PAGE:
Cortázar highlighted “The Pursuer” as a decisive moment when the possibilities of writing fiction opened out for him, like Johnny Carter’s own metaphor of a bottomless suitcase that could hold a whole store’s worth of suits, or like what Cortázar calls the story within the story: Johnny’s account of how a two-minute ride on the Paris Metro allowed him to take an extended, or parenthetical, mental journey through time. As Cortázar explained,

that story was a kind of revelation […] a kind of hinge that made me change. It’s not that it changed me as a person but that what I had written is proof that I was changing, searching; a little bit what the protagonist of “The Pursuer” seeks in the story, I was also searching for in life. From there almost immediately afterward I wrote Hopscotch, in which I tried to plumb the depths of that type of searching.

“Blow-Up,” the most famous story in Las armas secretas, is informed by the “gloomy operation of comparing the memory with the gone reality.” The narrator, a translator and amateur photographer named Michel, makes a poster-sized enlargement of a photo he snapped of a chance encounter with some strangers, an enigmatic and possibly dangerous situation. Michel’s obsession with the image seems to animate the static blow-up into multiple, possibly infinite, menacing scenarios, while time, memory, desire, projection, and grammar become as fluid and insubstantial as the clouds over Paris. In Spanish, the story is titled “Las babas del diablo” — literally “the devil’s spit” or “the devil’s drool.” As Michel points out (in Paul Blackburn’s translation), “‘the devil’s drool’ is another name for ‘the Virgin’s threads,’” both metaphors for those faint, gossamer spiderwebs that float on the air and sometimes alight on us, graze our faces, startle our skin.

In the ghostly “Secret Weapons,” Pierre, intent on consummating his relationship with Michèle, seizes his opportunity when her family leaves town, but her exasperating reluctance conceals an earlier sexual trauma, which his advances inevitably stir up. Even as Michèle relives the past, Pierre becomes unwittingly haunted by it, seemingly possessed by the ghost of her Nazi tormentor. But the interval between World War II and postwar Paris prevents him from suspecting the truth of Michèle’s experience. As the collection’s titular and concluding story, “Secret Weapons” bookends naturally with “Letters from Mom”: Luis and Laura abandon a stultifying Argentina for a free but bourgeois Parisian life — careers, cocktails, the cinema — but like Michèle, they are perturbed by a past they can neither escape nor forget, and like Pierre they cannot trust their senses.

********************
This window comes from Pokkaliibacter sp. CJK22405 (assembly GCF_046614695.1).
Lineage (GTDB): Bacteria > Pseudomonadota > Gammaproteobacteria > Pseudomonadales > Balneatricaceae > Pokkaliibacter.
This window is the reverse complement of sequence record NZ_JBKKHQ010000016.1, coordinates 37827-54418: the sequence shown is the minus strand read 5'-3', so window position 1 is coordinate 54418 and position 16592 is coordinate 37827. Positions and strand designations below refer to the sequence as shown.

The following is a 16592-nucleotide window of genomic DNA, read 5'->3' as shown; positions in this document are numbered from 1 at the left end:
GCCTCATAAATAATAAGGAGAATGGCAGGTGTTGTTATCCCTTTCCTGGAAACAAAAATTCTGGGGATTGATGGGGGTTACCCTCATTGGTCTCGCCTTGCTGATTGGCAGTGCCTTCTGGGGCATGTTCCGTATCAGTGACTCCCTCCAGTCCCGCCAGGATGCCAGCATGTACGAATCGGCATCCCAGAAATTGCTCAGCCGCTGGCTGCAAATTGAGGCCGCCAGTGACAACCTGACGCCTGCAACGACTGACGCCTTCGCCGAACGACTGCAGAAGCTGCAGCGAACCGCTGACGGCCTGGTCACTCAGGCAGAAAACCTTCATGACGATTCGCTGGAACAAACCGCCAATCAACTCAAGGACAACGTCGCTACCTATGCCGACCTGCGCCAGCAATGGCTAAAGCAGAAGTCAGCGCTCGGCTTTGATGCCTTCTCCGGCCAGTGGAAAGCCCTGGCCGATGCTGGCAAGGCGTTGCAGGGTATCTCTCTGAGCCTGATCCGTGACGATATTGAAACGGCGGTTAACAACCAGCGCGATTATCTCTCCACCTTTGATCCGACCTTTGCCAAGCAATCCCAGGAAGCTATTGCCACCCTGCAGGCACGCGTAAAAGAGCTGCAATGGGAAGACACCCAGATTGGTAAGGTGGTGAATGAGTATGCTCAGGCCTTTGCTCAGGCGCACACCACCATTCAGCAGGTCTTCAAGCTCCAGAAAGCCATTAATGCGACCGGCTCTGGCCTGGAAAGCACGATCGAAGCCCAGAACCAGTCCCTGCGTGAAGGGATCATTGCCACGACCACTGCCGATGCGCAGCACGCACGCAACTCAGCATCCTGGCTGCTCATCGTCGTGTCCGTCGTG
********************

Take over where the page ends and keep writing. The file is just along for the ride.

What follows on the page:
Blackburn’s great translations of “The Pursuer,” “At Your Service,” “Blow-Up,” and “Secret Weapons” have been the standard versions in English for over 50 years, though they have been separated from their original, intended companion. Hoping to see them all reunited under a single cover is, admittedly, something of a quixotic desire — one perhaps belied by Cortázar’s famous open invitation in Hopscotch to read the novel’s chapters nonsequentially, but given Edwards’s smooth, engaging, and intriguing translation of “Letters from Mom,” it would be wonderful to see her deliver a full translation of all five stories in Las armas secretas so that English-language readers might enjoy the full effect, between two covers, of Cortázar’s game-changing collection.


Brendan Riley is a teacher, writer, and ATA-certified translator of Spanish to English. His published translations includeThe Great Latin American Novel by Carlos Fuentes, Hypothermia by Álvaro Enrigue, Caterva by Juan Filloy, and Recounting (Antagony: Book I) by Luis Goytisolo.


[1] This and the following translations from Clases de literatura: Berkeley, 1980 are my own.

LARB Contributor

Brendan Riley is a teacher, writer, and ATA-certified translator of Spanish to English. His published translations include The Great Latin American Novel (2016) by Carlos Fuentes, Hypothermia (2013) by Álvaro Enrigue, Caterva (2015) by Juan Filloy, and Antagony (2022) by Luis Goytisolo. Riley’s shorter translations and book reviews have appeared in ANMLY, Asymptote, The Believer, Best European Fiction, BOMBLOG, Bookslut, Drunken Boat, Little Star Journal, n+1, The New York TimesNuméro Cinq, Publishers Weekly, The Review of Contemporary FictionThree Percent, and The White Review.